Tuesday, 20 April 2021

Woodland Characters

Not magical tales of imagined folk, but real people after whom the woodlands on the Nymans Estate have been named.

Hard as it is to read the first one is Pookchurch Wood. I can't find much online about him, but Reverend Pook was known to tell Bible stories to anyone that would listen from the raised dais that projected out from one of the natural sandstone outcrops.  It's become known as Pook's Pulpit and there is now an ongoing project to record the built up layers of graffiti that cover it. Some of it dates back 300 years, but it's thought that there are probably carvings that are even older. Due to its delicate nature people are asked not to touch it, but the National Trust has created a 3-D model of it for anyone who's interested [me! me!!]

Now this second board should read "Jack Reeding's wood", but I have inadvertently missed off the first letter. Mr GBT and I were wondering who this fellow might have been. My bet was on it being the estate gamekeeper....but no. His real name was Jack Rigging and he was a rather unpleasant 18th century highwayman who relieved people of their valuables as a profession. He used to hide out in one of the disused quarries in the wood until the law caught up with him and he was hanged outside the Red Lion pub in the village of Handcross where Nymans is situated.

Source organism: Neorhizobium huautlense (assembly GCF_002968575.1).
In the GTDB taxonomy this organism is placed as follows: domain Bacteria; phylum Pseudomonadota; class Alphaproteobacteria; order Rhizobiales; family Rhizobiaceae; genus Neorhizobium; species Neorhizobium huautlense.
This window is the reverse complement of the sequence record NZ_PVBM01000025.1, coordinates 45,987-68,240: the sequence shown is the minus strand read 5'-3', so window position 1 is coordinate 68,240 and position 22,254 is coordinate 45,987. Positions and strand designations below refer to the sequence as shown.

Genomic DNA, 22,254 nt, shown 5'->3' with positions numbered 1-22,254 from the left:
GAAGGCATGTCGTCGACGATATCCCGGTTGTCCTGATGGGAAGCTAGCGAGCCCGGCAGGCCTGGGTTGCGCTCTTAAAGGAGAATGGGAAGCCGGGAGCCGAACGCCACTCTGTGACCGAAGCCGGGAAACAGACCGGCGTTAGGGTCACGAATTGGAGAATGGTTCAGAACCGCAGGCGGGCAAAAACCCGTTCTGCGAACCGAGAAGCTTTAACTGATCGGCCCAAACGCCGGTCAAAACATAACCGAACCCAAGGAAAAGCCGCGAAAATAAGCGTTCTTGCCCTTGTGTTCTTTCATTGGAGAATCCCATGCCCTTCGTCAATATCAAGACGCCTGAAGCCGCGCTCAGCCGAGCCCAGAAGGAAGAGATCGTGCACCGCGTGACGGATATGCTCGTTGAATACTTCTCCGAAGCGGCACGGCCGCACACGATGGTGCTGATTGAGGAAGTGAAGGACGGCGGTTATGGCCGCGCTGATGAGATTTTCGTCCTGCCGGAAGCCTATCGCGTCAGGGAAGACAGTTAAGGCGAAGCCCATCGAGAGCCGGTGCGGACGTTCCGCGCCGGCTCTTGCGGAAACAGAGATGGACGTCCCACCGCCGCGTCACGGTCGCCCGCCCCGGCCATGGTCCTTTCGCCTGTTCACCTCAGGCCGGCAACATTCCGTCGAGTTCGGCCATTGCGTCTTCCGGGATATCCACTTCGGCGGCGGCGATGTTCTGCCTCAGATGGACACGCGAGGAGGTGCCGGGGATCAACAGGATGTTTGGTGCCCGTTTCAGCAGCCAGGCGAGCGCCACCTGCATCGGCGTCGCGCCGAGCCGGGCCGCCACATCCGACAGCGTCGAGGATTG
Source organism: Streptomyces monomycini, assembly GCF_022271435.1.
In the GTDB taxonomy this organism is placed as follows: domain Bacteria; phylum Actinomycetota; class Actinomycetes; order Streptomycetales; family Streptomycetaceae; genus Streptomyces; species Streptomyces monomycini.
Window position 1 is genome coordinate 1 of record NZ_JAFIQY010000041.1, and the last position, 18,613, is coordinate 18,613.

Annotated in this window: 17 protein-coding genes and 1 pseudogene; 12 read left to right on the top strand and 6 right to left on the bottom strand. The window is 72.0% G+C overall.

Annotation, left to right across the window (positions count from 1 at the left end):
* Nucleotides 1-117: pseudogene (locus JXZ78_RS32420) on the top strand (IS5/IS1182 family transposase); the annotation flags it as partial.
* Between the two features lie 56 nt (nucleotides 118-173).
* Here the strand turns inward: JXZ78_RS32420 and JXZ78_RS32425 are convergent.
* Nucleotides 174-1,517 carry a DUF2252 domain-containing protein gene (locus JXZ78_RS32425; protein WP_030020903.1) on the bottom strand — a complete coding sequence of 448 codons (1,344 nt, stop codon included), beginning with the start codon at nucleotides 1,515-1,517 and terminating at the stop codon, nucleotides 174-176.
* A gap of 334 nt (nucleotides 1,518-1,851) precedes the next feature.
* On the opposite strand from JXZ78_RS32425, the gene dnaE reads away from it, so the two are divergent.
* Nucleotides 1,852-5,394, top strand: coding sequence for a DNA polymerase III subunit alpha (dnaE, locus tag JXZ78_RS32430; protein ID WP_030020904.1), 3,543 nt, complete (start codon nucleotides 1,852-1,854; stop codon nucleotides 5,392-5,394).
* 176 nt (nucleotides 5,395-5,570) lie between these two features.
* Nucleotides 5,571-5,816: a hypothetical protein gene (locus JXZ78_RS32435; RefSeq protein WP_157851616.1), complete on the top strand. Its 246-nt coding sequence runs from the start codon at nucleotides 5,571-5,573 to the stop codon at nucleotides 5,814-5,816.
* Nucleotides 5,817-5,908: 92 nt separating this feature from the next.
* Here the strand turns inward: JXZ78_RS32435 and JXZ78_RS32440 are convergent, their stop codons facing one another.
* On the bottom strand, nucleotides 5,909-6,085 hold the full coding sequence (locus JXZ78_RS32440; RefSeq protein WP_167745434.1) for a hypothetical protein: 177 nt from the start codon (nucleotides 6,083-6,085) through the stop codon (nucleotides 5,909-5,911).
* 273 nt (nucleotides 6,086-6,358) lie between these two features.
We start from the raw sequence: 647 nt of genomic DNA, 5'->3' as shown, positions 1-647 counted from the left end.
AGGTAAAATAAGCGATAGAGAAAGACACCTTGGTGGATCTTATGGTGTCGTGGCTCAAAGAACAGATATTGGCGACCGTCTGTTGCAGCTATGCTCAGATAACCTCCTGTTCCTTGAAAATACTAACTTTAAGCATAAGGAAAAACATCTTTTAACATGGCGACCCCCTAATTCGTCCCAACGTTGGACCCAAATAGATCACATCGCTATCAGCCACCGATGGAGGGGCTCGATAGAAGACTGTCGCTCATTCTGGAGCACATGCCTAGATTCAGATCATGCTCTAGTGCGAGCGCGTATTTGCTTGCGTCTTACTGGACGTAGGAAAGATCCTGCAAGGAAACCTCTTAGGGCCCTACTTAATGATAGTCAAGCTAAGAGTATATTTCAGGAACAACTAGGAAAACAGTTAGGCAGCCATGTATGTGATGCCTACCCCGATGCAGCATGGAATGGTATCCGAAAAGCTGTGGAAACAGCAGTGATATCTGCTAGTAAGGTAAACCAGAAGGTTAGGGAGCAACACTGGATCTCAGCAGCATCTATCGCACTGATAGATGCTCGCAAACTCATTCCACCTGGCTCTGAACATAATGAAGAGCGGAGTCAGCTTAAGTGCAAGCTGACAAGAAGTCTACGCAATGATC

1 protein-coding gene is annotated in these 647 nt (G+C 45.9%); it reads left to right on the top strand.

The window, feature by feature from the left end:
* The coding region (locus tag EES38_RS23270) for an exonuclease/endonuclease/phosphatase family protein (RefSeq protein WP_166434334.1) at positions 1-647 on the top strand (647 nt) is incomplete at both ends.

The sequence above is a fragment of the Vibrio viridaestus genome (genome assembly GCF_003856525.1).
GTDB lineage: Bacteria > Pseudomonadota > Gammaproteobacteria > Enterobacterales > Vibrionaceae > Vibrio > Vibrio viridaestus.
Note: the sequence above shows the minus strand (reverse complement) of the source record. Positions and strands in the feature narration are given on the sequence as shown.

It's hardly the stuff of Enid Blyton's "The Magical Faraway Tree" is it!! More tomorrow.


Monday, 19 April 2021

Over the fence.

 I don't know what it was about this glimpse over somebody's fence on our Saturday walk with our friends that amused me, but it did. Even better I now notice that it says Dad on the tiny plaque at the very top....I'm in no doubt as to whose space that is then! Mr GBT has his very own workshop/shed too. Definitely one for the boys!


Thursday, 15 April 2021


 I've not bought stuff to cheer me up in years....experience has taught me that I always choose badly when I'm in that frame of mind. However, I very occasionally might make an unplanned purchase if I'm feeling particularly upbeat. Yesterday I was so cheered by the sunshine and the buzz of chattering people along the main street that I popped into a little independent hippy shop that I've never ventured into before in a quest for some more incense. They had some lovely stock and the most amazing smelling Nag Champa & Jasmine incense [now my new favourite] and oh yes....then there was this.....

With my love of corvids how could I resist this crow......I realise that this falls way outside the remit of the more common impulse buy, but then I never was a girl for shoes and handbags!!


Wednesday, 14 April 2021

Winkworth Arboretum